South Carolina blacks were slow to believe Barack Obama could win.
Until December and the Obama/Oprah Event, when 30,000 South Carolinians, black and white, rallied for the senator from Illinois. Until Iowa, when a very white state said "Yes" to an African American candidacy. The notion that "White folks won't vote for a black man" was blown out of the water. The momentum shifted. Pro-Obama meetings doubled and tripled in size. On the eve of the New Hampshire primary a WCSC (CBS, Charleston)/Survey USA poll of 3000 likely voters statewide underscored the strength of the Obama surge: Barack Obama had the support of 50% of the respondents to Hillary Clinton's 30%. John Edwards trailed with 16%. A staggering 20 point spread for Obama. If you could trust a poll. If that lead held...South Carolina, home of the Klan, Dixiecrats and Jim Crow, was poised to make history.
Doubt was defeated and fear kicked in. The specter of assassination has haunted the Obama campaign here all along. America has not been kind to her visionaries, especially those of color, and success has bred violence. An electable Barack Obama may be an endangered Barack Obama. For journalists on the ground with the campaign, the question most often asked by the South Carolina African American voter was no longer "Can he win?" but "Can he survive a win?"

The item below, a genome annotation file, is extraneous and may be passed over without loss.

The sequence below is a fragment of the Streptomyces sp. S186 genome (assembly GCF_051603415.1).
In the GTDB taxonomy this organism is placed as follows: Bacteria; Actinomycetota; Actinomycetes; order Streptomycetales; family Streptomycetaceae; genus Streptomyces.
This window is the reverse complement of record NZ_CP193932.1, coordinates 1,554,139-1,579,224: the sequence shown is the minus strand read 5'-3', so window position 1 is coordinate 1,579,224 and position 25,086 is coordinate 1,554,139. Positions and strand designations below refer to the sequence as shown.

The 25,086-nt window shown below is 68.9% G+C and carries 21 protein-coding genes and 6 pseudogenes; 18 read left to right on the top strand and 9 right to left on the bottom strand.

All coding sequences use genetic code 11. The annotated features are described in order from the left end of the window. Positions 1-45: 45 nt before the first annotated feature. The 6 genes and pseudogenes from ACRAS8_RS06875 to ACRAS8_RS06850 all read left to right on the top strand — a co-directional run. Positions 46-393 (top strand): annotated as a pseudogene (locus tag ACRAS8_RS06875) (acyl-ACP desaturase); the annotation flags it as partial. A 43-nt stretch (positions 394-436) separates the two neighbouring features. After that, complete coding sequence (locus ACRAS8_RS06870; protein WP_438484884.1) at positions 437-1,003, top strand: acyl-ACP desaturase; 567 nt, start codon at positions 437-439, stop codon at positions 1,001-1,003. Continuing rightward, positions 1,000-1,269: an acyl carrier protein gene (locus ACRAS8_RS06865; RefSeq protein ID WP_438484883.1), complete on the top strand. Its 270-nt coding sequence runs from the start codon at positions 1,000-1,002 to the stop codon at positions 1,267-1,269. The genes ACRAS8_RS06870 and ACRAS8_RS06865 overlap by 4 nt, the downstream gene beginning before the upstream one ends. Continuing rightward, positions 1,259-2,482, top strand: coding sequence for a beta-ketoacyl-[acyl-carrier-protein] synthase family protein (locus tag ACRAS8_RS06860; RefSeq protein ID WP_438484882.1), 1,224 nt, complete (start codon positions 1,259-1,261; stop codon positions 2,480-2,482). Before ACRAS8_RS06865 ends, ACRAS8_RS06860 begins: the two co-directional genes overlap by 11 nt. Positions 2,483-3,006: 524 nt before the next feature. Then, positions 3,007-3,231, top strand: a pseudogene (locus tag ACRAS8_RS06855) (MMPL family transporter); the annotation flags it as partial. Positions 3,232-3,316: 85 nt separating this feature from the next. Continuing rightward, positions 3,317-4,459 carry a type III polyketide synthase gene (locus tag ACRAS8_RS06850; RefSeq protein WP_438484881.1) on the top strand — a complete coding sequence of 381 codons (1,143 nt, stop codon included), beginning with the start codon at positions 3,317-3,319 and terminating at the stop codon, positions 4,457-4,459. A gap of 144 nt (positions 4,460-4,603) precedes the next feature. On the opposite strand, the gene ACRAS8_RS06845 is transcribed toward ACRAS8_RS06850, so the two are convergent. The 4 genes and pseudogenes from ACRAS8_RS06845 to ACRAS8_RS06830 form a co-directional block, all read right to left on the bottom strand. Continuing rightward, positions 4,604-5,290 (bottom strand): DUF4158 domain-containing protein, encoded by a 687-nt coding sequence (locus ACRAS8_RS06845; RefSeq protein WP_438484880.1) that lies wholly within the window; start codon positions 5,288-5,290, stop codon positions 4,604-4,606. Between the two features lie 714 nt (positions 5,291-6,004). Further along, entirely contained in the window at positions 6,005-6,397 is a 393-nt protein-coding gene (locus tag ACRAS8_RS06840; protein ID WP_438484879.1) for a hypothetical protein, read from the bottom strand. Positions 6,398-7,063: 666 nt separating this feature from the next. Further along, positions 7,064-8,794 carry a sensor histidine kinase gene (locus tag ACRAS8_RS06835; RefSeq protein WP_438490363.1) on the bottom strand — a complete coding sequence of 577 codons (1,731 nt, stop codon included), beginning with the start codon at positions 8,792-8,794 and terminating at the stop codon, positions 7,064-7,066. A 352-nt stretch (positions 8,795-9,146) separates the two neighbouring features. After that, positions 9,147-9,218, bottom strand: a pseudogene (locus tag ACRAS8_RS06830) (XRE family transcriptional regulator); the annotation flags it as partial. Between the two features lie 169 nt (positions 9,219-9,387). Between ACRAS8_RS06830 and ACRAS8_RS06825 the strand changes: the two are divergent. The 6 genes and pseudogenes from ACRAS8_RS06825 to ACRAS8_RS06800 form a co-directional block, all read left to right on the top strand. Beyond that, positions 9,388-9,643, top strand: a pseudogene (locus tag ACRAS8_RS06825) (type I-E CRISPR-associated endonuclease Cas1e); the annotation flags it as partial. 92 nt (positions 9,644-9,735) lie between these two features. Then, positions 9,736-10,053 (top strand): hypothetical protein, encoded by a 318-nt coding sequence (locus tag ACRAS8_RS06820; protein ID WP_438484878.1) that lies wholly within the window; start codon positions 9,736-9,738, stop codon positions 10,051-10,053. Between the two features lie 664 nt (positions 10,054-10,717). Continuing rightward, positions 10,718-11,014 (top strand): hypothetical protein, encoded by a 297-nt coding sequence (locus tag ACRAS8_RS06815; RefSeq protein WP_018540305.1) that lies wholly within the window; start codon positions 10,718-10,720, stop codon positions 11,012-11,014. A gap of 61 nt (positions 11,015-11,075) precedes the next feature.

That concern is well-founded. The politics of racist fear and loathing has surfaced in South Carolina since the New Hampshire primary. A viral campaign is in effect here; a massive email assault, "Who Is Barack Obama?" is underway. Thousands of South Carolinians are getting the message: Barack HUSSEIN Obama is a Muslim. All Muslims are terrorists. So he's the Manchurian Candidate who will hand us over to radical Islam and destroy America from within. Everyone is talking about it.
A sixty year old white liberal woman who has not voted Republican since 1968 told me "I voted for Bill Clinton two times...I don't like Hillary. I don't like her one bit. But I got an email about Barack Obama--he's a Muslim...he won't wear the American flag pin and he won't put his hand over his heart for the Pledge of Allegiance. I just can't vote for a Muslim no matter what he says or how good he sounds...Barack Hussein Obama scares me."